Faire offers unique gift items to help poor

The International Gift Faire provides unique gifts crafted by

Last summer, my wife and I were visiting family in Southern
California. While strolling along the upscale shopping area of
South Lake Street in Pasadena, we spotted a small store with an
unusual name, Ten Thousand Villages.
Last summer, my wife and I were visiting family in Southern California. While strolling along the upscale shopping area of South Lake Street in Pasadena, we spotted a small store with an unusual name, Ten Thousand Villages. Inside we discovered an amazing assortment of unique, hand-crafted items from some of the most economically-challenged people in the world.

But readers of this column won’t need to travel to Southern California to purchase this intriguing merchandise.

For the 20th consecutive year, the Bay Area Mennonite churches are sponsoring their International Gift Faire, an opportunity for local residents to make an impact on world poverty while learning more about folk arts of Africa, Asia and Latin America.

It will be held Oct. 17 (9 a.m. to 8 p.m.) and Oct. 18 (10 a.m. to 4 p.m.) at Lincoln Glen Church Fellowship Hall, 2700 Booksin Ave., San Jose. Admission is free, and many residents of South County have found the trip to shop there well worth their time and trouble.

This event features hundreds of unusual gifts and home decor items in bamboo, wood, natural fibers and ceramics; things like baskets, ornaments, musical instruments, toys, rugs and brassware from 30 developing countries like Bangladesh, El Salvador, Thailand and the Philippines.

Of course, there are many gift fairs at this time of year; what makes this one different is the direct contact and long-term relationships with actual craftspeople who need work.

These handicrafts are imported by Ten Thousand Villages, a nonprofit marketing and job creation program established in 1946 by the Mennonite Central Committee.

Its mission is to create economic opportunities that help people in developing countries earn a decent and fair living, enabling them to afford improved health care, nutrition, housing and education.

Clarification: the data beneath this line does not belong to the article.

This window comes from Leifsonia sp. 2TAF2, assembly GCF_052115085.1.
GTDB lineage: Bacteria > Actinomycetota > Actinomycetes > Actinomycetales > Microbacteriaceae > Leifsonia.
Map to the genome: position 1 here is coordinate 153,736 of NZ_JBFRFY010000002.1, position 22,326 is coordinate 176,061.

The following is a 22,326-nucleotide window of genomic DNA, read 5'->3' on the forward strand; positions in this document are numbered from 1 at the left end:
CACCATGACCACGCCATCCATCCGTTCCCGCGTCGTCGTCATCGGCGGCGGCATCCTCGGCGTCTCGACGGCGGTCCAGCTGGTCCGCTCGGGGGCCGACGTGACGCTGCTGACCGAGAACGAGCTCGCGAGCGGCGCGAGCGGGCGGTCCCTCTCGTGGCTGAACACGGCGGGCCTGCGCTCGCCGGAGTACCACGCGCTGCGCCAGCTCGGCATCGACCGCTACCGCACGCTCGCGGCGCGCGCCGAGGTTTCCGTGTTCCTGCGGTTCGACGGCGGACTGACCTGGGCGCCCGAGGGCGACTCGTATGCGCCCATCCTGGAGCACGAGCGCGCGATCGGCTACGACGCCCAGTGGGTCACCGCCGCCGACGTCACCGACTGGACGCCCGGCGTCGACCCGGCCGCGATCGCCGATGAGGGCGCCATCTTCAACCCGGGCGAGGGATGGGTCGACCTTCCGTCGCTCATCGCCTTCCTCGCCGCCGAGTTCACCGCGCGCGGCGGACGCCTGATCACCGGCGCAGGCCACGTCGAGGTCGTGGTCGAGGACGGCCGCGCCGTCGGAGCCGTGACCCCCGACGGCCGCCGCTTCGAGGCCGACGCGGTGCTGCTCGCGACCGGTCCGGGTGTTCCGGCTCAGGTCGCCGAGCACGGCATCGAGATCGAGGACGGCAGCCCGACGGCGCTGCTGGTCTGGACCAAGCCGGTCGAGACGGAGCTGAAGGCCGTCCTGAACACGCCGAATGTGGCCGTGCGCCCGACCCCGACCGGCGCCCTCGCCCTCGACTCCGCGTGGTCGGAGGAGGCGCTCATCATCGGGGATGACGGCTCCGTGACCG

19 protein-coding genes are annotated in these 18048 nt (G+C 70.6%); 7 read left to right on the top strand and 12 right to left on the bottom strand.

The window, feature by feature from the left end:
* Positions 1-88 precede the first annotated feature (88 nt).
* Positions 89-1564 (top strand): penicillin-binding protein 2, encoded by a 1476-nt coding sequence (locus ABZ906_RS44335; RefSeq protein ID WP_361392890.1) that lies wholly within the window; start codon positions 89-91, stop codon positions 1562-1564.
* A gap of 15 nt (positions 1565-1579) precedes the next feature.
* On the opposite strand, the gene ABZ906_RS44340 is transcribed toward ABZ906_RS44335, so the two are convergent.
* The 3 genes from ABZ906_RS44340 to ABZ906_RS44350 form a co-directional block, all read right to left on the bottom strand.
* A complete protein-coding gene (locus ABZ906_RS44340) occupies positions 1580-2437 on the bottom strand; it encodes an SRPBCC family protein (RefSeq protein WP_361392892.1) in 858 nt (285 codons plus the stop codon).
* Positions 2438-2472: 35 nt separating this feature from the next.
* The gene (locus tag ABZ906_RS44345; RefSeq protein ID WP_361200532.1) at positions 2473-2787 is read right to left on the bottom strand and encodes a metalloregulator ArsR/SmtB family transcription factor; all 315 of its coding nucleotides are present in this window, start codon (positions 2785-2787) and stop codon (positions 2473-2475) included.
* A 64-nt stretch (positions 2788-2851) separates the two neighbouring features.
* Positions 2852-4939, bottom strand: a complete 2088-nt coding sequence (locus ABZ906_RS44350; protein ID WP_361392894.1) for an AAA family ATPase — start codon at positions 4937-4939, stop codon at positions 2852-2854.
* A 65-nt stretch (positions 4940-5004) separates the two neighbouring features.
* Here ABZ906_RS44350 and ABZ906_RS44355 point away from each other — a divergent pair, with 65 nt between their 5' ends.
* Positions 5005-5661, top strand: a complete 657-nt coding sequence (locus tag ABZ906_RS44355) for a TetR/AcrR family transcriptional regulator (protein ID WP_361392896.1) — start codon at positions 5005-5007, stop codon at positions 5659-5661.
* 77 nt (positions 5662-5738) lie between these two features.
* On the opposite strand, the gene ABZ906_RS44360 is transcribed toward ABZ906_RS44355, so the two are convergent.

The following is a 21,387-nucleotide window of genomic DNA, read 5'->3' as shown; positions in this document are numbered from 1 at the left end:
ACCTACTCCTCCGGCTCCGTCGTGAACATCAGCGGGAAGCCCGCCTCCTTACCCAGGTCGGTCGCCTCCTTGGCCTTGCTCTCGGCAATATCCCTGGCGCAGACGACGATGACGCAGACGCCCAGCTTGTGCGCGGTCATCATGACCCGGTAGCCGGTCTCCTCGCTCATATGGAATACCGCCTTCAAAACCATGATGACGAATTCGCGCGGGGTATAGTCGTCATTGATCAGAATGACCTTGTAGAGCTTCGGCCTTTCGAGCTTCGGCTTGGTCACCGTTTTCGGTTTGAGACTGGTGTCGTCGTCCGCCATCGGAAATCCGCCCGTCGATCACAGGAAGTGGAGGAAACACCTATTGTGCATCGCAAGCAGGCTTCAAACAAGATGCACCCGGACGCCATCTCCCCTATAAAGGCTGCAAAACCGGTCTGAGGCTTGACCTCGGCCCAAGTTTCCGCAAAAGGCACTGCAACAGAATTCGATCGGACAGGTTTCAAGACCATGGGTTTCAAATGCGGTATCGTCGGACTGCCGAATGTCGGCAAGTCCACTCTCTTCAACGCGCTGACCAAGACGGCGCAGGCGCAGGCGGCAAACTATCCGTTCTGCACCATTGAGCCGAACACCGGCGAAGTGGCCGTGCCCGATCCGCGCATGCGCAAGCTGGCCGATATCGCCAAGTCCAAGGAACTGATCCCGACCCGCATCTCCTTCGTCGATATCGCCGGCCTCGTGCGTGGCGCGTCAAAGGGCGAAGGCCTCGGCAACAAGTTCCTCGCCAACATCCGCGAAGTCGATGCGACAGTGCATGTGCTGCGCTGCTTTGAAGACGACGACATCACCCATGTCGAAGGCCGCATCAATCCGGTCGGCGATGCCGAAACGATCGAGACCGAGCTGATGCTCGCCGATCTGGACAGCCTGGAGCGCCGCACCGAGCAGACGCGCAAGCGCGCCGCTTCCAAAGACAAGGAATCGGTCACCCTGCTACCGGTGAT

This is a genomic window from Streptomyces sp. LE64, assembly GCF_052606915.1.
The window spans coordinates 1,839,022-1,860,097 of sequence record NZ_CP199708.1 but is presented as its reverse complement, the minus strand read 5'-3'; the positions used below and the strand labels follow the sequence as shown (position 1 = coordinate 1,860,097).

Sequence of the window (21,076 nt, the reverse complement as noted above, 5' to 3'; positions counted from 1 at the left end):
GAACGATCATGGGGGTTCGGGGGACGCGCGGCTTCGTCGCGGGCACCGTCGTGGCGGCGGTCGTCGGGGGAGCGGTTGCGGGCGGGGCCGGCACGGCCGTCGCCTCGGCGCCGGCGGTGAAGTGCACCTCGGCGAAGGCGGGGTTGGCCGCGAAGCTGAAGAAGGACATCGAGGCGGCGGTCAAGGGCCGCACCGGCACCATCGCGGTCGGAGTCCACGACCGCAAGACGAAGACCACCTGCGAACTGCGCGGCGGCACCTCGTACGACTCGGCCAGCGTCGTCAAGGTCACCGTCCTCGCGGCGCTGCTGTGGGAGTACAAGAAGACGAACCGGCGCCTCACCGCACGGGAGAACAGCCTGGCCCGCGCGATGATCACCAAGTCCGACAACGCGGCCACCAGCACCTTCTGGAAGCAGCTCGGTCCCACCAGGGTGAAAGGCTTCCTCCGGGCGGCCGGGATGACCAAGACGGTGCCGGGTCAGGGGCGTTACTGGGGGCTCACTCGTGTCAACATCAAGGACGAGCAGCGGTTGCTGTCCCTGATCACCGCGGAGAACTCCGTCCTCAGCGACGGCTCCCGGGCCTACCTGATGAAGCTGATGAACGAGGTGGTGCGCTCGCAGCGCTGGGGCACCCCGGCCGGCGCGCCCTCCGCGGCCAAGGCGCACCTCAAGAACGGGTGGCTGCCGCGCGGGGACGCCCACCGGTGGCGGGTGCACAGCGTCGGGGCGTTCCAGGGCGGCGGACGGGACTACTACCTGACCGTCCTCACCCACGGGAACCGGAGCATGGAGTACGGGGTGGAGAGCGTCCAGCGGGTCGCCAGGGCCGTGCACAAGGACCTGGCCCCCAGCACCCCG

All proceeds from the Gift Faire are donated to Ten Thousand Villages, which allows the future purchase of more crafts from an increasing number of poor people It is the oldest and largest fair trade organization in the country with 60 years of experience and an annual trade volume in excess of $25 million.

The San Jose exhibition was started 20 years ago by two local Mennonite women who felt the need to help disadvantaged women in Third World countries find a market for their handicrafts. It has grown to be the largest such fair in the United States, with more than 150 volunteers. Sales last year totaled nearly $90,000 in merchandise.

The Mennonites trace their origin to Anabaptism, a Reformation movement begun in Switzerland in the 16th century.

The Anabaptists were persecuted by both Roman Catholics and other Protestant groups because of their distinctive beliefs, such as only adults could be baptized. They refused to take oaths of allegiance to governments, accepted only the Bible as authority and refused to serve in the military.

Among the religious groups today that are descended from the Anabaptists are the Huttites, Amish and Mennonites (the largest group, named for a Dutch Catholic priest Menno Simons who converted to the Anabaptist faith and helped lead it to prominence). Today there are about a half million members of these groups in the U.S. and about a million worldwide.

A notable part of their faith relates to serving others. This is especially apparent in the functioning of the Mennonite Disaster Service.

Mennonites have always helped each other. The famous barn-raising scene in the Harrison Ford movie “Witness” (although featuring Amish) is a good example, symbolizing “the love of Christ and the advantages of mutual community helpfulness.”

But in the in 1950’s, the Mennonites began to further organize and expand this mutual aid beyond their own membership. As a people of peace opposed to military participation, the Mennonites find disaster relief another opportunity to serve the nation as a whole.

Each year more than 3,000 volunteers participate in post-disaster cleanup and repairs at no charge to victims. At the present time they are working on projects in Louisiana, Texas, Mississippi and Kansas.

For more information call 264-1662 or go to www.internationalgiftfaire.com

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